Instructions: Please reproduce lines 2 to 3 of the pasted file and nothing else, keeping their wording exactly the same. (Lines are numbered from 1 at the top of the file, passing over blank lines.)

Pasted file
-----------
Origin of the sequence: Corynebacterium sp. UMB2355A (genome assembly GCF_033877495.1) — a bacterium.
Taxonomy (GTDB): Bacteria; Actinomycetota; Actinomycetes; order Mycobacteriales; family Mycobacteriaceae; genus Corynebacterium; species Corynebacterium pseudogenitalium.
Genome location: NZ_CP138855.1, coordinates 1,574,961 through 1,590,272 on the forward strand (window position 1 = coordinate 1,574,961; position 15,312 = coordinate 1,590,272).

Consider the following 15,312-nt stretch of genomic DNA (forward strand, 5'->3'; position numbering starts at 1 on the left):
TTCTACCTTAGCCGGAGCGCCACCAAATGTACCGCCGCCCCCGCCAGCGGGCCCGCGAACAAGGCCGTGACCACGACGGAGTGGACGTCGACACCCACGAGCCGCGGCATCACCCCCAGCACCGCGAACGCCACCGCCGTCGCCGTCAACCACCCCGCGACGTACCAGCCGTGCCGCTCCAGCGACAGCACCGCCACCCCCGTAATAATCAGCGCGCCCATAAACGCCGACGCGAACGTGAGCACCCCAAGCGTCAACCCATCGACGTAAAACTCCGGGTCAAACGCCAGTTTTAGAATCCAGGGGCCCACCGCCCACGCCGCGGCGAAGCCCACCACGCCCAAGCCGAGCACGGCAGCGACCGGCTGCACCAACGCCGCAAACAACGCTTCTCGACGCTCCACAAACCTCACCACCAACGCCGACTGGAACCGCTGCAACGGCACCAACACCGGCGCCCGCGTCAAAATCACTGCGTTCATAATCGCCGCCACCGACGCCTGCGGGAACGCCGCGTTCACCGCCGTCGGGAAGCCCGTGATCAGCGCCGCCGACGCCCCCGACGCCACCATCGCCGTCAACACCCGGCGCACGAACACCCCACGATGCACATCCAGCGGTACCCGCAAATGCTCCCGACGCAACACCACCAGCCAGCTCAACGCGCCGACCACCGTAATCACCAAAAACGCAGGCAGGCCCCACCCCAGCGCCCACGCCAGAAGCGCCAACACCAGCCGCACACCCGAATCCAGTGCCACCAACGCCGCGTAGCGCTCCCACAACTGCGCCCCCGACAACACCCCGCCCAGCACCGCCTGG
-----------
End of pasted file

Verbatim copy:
Taxonomy (GTDB): Bacteria; Actinomycetota; Actinomycetes; order Mycobacteriales; family Mycobacteriaceae; genus Corynebacterium; species Corynebacterium pseudogenitalium.
Genome location: NZ_CP138855.1, coordinates 1,574,961 through 1,590,272 on the forward strand (window position 1 = coordinate 1,574,961; position 15,312 = coordinate 1,590,272).